The International Union for the Conservation of Nature considers both penguin species to be of “least concern” in terms of imminent extinction risk. But chinstrap numbers are declining in some areas, while gentoo population numbers remain generally stable.
If some diving birds are being trapped in their environments by their own adaptations, that doesn’t bode well for their long-term survival, say Tyler and Younger, who is at the University of Tasmania in Hobart.
According to the IUCN, 156 species, or about one-fifth, of the 727 species of water birds are considered vulnerable, endangered or critically endangered. The researchers calculate that of the 75 diving bird species from lineages with heightened extinction rates, 24 species, or nearly one-third, are already listed as threatened.
The Arctic today is a hostile place for most primates. But a series of fossils found since the 1970s suggest that wasn’t always the case.
Dozens of fossilized teeth and jaw bones unearthed in northern Canada belonged to two species of early primates — or at least close relatives of primates — that lived in the Arctic around 52 million years ago, researchers report January 25 in PLOS ONE. These remains are the first primate-like fossils ever discovered in the Arctic and tell of a groundhog-sized animal that may have skittered across trees in a swamp that once existed above the Arctic Circle.
The Arctic was significantly warmer during that time. But creatures still had to adapt to extreme conditions such as long winter months without sunlight. These challenges make the presence of primate-like creatures in the Arctic “incredibly surprising,” says coauthor Chris Beard, a paleontologist at the University of Kansas in Lawrence. “No other primate or primate relative has ever been found this far north so far.”
Between frigid temperatures, limited plant growth and months of perpetual darkness, living in the modern Arctic isn’t easy. This is especially true for primates, which evolved from small, tree-dwelling creatures that largely fed on fruit (SN: 6/5/13). To this day, most primates — humans and few other outliers like Japan’s snow monkeys excepted — tend to stick to tropical and subtropical forests, largely found around the equator.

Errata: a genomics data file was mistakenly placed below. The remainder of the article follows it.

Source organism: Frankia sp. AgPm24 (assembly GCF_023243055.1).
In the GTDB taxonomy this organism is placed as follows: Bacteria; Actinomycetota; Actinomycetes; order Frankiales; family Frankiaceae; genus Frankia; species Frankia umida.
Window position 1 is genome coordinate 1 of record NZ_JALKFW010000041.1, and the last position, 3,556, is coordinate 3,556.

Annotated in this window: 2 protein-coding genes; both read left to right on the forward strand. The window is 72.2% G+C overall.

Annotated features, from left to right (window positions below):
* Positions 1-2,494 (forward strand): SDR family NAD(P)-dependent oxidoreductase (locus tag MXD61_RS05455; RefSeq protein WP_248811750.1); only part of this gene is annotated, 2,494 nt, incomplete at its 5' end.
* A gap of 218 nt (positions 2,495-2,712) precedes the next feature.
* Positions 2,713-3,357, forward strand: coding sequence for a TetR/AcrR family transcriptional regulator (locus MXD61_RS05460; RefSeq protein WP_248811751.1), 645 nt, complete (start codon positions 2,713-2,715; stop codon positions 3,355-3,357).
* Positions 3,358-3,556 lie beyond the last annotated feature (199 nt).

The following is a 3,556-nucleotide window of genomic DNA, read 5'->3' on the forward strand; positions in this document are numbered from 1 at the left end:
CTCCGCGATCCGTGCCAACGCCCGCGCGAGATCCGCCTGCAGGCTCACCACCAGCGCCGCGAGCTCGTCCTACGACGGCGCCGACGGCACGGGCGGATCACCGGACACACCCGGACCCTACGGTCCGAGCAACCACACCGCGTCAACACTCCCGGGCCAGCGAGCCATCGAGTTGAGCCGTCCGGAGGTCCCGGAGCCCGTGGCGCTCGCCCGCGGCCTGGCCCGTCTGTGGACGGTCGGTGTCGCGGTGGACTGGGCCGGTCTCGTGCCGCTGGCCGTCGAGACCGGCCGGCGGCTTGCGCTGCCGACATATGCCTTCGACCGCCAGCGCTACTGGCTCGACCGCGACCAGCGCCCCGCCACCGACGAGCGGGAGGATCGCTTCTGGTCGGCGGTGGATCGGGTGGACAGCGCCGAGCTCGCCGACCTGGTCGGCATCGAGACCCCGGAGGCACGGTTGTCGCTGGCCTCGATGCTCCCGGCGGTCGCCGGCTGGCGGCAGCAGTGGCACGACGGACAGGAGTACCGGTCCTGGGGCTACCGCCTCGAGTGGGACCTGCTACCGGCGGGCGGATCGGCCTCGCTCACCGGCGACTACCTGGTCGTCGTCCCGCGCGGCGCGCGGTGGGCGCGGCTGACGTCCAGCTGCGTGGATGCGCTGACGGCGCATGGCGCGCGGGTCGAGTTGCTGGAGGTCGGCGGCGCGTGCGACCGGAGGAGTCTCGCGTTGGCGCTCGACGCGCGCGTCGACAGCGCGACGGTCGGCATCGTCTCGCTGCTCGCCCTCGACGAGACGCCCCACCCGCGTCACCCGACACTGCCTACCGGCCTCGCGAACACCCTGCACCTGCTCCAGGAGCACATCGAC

But these forests haven’t always been confined to their present location. During the early Eocene Epoch, which started around 56 million years ago, the planet underwent a period of intense warming that allowed forests and their warm-loving residents to expand northward (SN: 11/3/15).
Scientists know about this early Arctic climate in part because of decades of paleontological work on Ellesmere Island in northern Canada. These digs revealed that the area was once dominated by swamps not unlike those found in the southeastern United States today. This ancient, warm, wet Arctic environment was home to a wide array of heat-loving animals, including giant tapirs and crocodile relatives.
For the new study, Beard and his colleagues examined dozens of teeth and jawbone fossils found in the area, concluding that they belong to two species, Ignacius mckennai and Ignacius dawsonae. These two species belonged to a now-extinct genus of small mammals that was widespread across North America during the Eocene. The Arctic variants probably made their way north as the planet warmed, taking advantage of the new habitat opening up near the poles.
Scientists have long debated whether this lineage can be considered true primates or whether they were simply close relatives. Regardless, it’s still “really weird and unexpected” to find primates or their relatives in the area, says Mary Silcox, a vertebrate paleontologist at the University of Toronto Scarborough.